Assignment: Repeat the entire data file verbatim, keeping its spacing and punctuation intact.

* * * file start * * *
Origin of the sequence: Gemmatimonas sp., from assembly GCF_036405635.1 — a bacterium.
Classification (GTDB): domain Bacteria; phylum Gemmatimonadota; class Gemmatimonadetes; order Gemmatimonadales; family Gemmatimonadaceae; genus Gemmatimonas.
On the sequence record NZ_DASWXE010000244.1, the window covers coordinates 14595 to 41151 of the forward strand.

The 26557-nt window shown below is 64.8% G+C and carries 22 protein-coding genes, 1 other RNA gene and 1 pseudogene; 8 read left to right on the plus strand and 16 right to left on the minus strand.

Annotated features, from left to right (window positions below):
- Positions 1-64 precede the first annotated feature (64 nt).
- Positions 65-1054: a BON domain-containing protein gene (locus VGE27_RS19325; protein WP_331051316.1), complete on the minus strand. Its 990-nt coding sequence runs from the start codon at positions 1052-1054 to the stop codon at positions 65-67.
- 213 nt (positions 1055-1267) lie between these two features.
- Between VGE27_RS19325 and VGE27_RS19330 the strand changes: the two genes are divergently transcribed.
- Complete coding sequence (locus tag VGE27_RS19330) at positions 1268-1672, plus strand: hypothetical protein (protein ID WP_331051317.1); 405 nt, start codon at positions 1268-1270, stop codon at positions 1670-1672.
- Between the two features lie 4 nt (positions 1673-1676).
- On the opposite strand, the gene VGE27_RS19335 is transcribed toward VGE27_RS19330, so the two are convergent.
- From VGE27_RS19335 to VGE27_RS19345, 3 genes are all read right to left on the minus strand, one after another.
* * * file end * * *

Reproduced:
Origin of the sequence: Gemmatimonas sp., from assembly GCF_036405635.1 — a bacterium.
Classification (GTDB): domain Bacteria; phylum Gemmatimonadota; class Gemmatimonadetes; order Gemmatimonadales; family Gemmatimonadaceae; genus Gemmatimonas.
On the sequence record NZ_DASWXE010000244.1, the window covers coordinates 14595 to 41151 of the forward strand.

The 26557-nt window shown below is 64.8% G+C and carries 22 protein-coding genes, 1 other RNA gene and 1 pseudogene; 8 read left to right on the plus strand and 16 right to left on the minus strand.

Annotated features, from left to right (window positions below):
- Positions 1-64 precede the first annotated feature (64 nt).
- Positions 65-1054: a BON domain-containing protein gene (locus VGE27_RS19325; protein WP_331051316.1), complete on the minus strand. Its 990-nt coding sequence runs from the start codon at positions 1052-1054 to the stop codon at positions 65-67.
- 213 nt (positions 1055-1267) lie between these two features.
- Between VGE27_RS19325 and VGE27_RS19330 the strand changes: the two genes are divergently transcribed.
- Complete coding sequence (locus tag VGE27_RS19330) at positions 1268-1672, plus strand: hypothetical protein (protein ID WP_331051317.1); 405 nt, start codon at positions 1268-1270, stop codon at positions 1670-1672.
- Between the two features lie 4 nt (positions 1673-1676).
- On the opposite strand, the gene VGE27_RS19335 is transcribed toward VGE27_RS19330, so the two are convergent.
- From VGE27_RS19335 to VGE27_RS19345, 3 genes are all read right to left on the minus strand, one after another.